POS has difficult settling down
The Picayune on Stage drama troupe has had a difficult time trying to restart their program after Hurricane Katrina, and the road ahead is still bumpy at best.
In their Tuesday meeting at the amateur thespians’ new location on West Canal Street, POS members discussed the work needed to begin their first season since 2004. First on the agenda is remodeling the space they occupy, which was once a beauty parlor.
“We’ll do the best we can do with such a small space,” said POS director Gladys Hughes.
After being displaced from their playhouse at Friendship Park, POS has had constant trouble securing a location where they could rehearse and perform. They are paying $400 monthly to rent the small space in downtown Picayune.
“We still have a lot of work to do. We have to paint, sew draperies and put down new carpet,” Hughes said.
POS has spent $1,400 on their newly built stage, $1,600 on risers and plans to spend around $2,800 on new carpeting. However, more deductions from their funds are on the way.
“Some of the boards the carpenters used are bad, so we still have to buy more materials to sand and fix them,” Hughes said.
There is still a great deal more to do to start their new season.
“We’ll have to paint soon. We also need to sand and stain the front door, darken the windows, set up the chairs, sand the risers, find Masonite to put on the stage, replace the carpet, replace the lights and replace the fans,” Hughes said.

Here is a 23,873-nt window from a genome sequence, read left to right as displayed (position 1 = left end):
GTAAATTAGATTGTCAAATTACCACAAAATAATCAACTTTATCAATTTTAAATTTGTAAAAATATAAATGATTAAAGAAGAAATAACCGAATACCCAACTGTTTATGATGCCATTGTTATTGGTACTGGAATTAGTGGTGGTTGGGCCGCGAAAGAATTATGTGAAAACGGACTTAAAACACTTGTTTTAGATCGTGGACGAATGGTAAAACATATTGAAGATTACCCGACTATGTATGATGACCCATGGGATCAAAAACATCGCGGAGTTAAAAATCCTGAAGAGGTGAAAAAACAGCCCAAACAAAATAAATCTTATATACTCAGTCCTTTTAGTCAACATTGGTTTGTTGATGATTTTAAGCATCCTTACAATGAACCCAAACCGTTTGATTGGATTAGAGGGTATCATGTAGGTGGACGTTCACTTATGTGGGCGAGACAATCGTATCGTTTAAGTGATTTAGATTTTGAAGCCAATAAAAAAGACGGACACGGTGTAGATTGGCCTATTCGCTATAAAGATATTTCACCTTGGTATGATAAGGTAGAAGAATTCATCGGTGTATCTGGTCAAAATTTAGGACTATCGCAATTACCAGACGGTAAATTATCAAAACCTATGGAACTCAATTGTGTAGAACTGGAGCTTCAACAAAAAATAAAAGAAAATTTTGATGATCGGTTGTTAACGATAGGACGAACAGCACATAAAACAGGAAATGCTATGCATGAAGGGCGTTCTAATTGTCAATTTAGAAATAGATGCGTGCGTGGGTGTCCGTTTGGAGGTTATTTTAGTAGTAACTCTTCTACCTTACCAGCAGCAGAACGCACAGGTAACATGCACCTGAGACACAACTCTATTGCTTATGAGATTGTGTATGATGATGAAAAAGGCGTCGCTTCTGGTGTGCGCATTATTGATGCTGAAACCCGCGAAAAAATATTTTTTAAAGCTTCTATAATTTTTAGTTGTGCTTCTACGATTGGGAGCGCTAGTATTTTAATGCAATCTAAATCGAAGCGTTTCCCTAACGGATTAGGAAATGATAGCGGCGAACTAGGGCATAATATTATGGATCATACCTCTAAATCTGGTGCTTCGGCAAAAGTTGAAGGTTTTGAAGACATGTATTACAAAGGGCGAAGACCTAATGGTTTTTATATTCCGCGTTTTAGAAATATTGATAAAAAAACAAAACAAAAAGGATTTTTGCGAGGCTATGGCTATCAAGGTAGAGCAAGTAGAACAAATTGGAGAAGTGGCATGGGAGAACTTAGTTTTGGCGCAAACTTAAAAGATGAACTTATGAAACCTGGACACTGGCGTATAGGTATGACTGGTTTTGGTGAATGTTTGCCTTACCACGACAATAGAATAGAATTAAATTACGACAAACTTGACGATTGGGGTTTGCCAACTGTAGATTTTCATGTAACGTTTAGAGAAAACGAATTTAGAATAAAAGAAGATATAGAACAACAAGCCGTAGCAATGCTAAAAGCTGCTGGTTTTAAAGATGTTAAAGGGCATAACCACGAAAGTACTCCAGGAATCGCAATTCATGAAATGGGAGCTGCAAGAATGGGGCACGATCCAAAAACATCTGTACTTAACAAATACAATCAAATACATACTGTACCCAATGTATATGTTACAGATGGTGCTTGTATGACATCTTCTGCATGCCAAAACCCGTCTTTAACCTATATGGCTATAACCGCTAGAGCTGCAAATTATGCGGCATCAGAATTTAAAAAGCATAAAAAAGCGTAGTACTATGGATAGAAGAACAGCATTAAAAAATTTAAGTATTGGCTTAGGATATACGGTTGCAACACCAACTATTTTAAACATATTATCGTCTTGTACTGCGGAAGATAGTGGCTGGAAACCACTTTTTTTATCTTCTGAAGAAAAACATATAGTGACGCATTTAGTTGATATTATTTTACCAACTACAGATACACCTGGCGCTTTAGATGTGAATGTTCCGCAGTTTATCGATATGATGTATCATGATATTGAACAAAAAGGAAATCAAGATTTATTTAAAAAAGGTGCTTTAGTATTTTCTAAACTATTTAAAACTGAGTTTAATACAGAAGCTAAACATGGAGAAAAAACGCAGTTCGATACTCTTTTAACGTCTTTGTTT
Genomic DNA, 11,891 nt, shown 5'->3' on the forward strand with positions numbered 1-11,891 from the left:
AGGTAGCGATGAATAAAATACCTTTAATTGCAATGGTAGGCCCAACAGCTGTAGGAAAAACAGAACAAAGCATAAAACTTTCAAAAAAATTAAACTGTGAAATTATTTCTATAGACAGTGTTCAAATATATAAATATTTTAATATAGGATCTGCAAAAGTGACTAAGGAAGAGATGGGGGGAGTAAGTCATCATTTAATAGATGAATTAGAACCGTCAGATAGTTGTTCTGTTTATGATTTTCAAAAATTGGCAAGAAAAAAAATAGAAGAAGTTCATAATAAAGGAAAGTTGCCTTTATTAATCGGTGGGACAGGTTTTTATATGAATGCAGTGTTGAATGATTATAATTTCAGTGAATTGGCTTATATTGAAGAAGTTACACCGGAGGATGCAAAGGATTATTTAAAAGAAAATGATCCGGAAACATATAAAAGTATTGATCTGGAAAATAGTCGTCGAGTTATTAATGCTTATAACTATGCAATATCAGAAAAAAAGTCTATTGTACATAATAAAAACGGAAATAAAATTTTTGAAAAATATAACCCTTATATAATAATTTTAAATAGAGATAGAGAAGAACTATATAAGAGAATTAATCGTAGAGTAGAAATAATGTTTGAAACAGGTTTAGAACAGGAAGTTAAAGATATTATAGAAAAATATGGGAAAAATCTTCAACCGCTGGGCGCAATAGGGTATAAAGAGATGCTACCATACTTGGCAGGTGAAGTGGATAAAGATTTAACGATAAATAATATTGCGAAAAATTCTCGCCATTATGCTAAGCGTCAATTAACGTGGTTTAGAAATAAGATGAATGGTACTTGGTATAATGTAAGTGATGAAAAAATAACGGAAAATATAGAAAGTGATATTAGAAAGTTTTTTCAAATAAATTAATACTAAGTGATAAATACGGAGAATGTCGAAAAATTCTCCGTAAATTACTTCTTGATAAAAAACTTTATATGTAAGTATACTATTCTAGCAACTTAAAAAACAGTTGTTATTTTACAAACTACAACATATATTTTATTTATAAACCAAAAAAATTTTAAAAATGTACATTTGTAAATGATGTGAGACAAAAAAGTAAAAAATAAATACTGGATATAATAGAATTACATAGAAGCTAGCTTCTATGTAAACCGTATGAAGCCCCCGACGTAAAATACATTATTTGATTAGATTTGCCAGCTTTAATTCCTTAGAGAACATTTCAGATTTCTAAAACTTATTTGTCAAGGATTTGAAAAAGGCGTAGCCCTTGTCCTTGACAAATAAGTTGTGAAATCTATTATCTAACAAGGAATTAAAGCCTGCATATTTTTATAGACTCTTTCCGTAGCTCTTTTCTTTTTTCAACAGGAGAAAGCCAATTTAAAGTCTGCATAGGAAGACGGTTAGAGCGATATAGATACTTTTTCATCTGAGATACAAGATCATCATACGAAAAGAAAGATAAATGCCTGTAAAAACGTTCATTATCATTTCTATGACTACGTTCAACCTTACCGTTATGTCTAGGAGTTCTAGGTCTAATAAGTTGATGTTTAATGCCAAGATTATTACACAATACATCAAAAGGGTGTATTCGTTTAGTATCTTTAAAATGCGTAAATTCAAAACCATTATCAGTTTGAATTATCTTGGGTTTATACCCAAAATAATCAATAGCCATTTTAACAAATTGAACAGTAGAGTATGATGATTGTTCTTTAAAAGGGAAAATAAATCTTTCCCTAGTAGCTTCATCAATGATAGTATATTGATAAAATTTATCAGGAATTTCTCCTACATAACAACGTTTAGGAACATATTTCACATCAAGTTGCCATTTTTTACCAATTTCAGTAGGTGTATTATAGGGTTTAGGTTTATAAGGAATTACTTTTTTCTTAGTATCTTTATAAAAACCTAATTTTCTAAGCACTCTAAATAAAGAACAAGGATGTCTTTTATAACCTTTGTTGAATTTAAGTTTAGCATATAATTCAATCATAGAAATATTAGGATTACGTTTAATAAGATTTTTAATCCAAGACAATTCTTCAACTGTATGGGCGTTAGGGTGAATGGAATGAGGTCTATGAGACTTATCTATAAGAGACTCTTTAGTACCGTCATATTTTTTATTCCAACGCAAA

They are faced with a decision on adding add a portable air conditioner to their growing list of necessities.
“The wall unit will not only be way too loud during the performances, but it also doesn’t cool enough. With almost 50 people in here on performance nights, we have to have another way to keep these people cool,” Hughes said.
All the unexpected work has changed POS’s performance schedule.
“We’re looking at having our first performance October 26 through 28 or November 19 through 21. We’ll have three shows and one summer play as usual,” Hughes said.
The ticket prices also have changed for POS. Adult tickets, which were formerly $8, now are $10. Senior citizen tickets, which were once $6, now are $7 and student tickets, which were once $4, now are $5. Children five and under will be admitted free.
With many people still suffering financially since the hurricane, Hughes said that POS “does not feel right raising the prices too much, but in order to pay bills, an increase in profits is needed.”
People will need to have reservations in order to attend POS performances. Those who wish, can still purchase season tickets.
The group discussed the idea of having one ticket that could be hole-punched for each performance, allowing season tickets holders to attend each show only once. However, the group decided to maintain their practice of giving season ticket holders 12 individual tickets to be used in any combination they choose.
“Some people give their tickets to family or friends and some people want to go to a certain show more than once and we decided they should have the option to do that, so we’re not going to change our system,” Hughes said.
POS is seeking painters, people who can sew and a certified electrician to help get their theater up and running. As always, they are constantly looking for new talent to grace their stage.
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